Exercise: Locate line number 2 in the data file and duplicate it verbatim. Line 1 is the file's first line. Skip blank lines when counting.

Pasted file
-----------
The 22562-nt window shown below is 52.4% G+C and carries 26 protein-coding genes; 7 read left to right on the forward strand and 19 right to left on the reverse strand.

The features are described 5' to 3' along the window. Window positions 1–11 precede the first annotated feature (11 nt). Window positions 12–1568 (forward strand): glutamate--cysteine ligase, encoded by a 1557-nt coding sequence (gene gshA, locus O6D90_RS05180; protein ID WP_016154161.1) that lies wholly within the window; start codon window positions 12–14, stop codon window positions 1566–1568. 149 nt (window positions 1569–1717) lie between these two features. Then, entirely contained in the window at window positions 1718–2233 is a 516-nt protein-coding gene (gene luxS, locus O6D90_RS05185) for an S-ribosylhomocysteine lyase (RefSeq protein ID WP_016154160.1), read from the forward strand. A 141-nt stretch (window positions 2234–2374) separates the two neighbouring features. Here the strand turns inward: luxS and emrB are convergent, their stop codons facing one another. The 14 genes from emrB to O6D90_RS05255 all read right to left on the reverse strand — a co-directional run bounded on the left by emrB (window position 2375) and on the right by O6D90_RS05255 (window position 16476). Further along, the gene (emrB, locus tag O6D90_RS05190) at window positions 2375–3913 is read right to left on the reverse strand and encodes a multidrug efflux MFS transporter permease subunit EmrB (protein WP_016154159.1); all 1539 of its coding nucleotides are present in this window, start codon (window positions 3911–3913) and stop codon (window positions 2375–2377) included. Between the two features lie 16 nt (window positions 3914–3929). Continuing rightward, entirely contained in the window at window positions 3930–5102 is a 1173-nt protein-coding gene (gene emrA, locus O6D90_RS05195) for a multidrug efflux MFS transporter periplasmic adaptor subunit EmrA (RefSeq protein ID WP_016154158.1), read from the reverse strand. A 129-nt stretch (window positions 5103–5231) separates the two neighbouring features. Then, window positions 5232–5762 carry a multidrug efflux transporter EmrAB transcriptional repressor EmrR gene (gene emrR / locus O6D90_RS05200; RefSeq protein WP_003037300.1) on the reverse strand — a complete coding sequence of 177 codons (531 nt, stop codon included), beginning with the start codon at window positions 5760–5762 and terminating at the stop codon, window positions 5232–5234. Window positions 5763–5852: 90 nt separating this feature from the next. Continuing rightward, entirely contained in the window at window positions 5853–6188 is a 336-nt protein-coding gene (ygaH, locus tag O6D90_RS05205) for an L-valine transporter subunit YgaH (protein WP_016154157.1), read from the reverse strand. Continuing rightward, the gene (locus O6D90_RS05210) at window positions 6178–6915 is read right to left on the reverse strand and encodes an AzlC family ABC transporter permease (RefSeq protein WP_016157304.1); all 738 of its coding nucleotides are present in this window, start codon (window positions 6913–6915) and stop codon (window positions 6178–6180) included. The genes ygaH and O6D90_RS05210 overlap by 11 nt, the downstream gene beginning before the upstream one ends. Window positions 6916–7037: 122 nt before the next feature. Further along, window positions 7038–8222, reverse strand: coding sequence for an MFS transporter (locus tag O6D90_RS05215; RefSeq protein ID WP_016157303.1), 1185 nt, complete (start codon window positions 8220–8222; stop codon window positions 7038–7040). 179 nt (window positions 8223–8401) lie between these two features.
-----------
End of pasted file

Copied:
The features are described 5' to 3' along the window. Window positions 1–11 precede the first annotated feature (11 nt). Window positions 12–1568 (forward strand): glutamate--cysteine ligase, encoded by a 1557-nt coding sequence (gene gshA, locus O6D90_RS05180; protein ID WP_016154161.1) that lies wholly within the window; start codon window positions 12–14, stop codon window positions 1566–1568. 149 nt (window positions 1569–1717) lie between these two features. Then, entirely contained in the window at window positions 1718–2233 is a 516-nt protein-coding gene (gene luxS, locus O6D90_RS05185) for an S-ribosylhomocysteine lyase (RefSeq protein ID WP_016154160.1), read from the forward strand. A 141-nt stretch (window positions 2234–2374) separates the two neighbouring features. Here the strand turns inward: luxS and emrB are convergent, their stop codons facing one another. The 14 genes from emrB to O6D90_RS05255 all read right to left on the reverse strand — a co-directional run bounded on the left by emrB (window position 2375) and on the right by O6D90_RS05255 (window position 16476). Further along, the gene (emrB, locus tag O6D90_RS05190) at window positions 2375–3913 is read right to left on the reverse strand and encodes a multidrug efflux MFS transporter permease subunit EmrB (protein WP_016154159.1); all 1539 of its coding nucleotides are present in this window, start codon (window positions 3911–3913) and stop codon (window positions 2375–2377) included. Between the two features lie 16 nt (window positions 3914–3929). Continuing rightward, entirely contained in the window at window positions 3930–5102 is a 1173-nt protein-coding gene (gene emrA, locus O6D90_RS05195) for a multidrug efflux MFS transporter periplasmic adaptor subunit EmrA (RefSeq protein ID WP_016154158.1), read from the reverse strand. A 129-nt stretch (window positions 5103–5231) separates the two neighbouring features. Then, window positions 5232–5762 carry a multidrug efflux transporter EmrAB transcriptional repressor EmrR gene (gene emrR / locus O6D90_RS05200; RefSeq protein WP_003037300.1) on the reverse strand — a complete coding sequence of 177 codons (531 nt, stop codon included), beginning with the start codon at window positions 5760–5762 and terminating at the stop codon, window positions 5232–5234. Window positions 5763–5852: 90 nt separating this feature from the next. Continuing rightward, entirely contained in the window at window positions 5853–6188 is a 336-nt protein-coding gene (ygaH, locus tag O6D90_RS05205) for an L-valine transporter subunit YgaH (protein WP_016154157.1), read from the reverse strand. Continuing rightward, the gene (locus O6D90_RS05210) at window positions 6178–6915 is read right to left on the reverse strand and encodes an AzlC family ABC transporter permease (RefSeq protein WP_016157304.1); all 738 of its coding nucleotides are present in this window, start codon (window positions 6913–6915) and stop codon (window positions 6178–6180) included. The genes ygaH and O6D90_RS05210 overlap by 11 nt, the downstream gene beginning before the upstream one ends. Window positions 6916–7037: 122 nt before the next feature. Further along, window positions 7038–8222, reverse strand: coding sequence for an MFS transporter (locus tag O6D90_RS05215; RefSeq protein ID WP_016157303.1), 1185 nt, complete (start codon window positions 8220–8222; stop codon window positions 7038–7040). 179 nt (window positions 8223–8401) lie between these two features.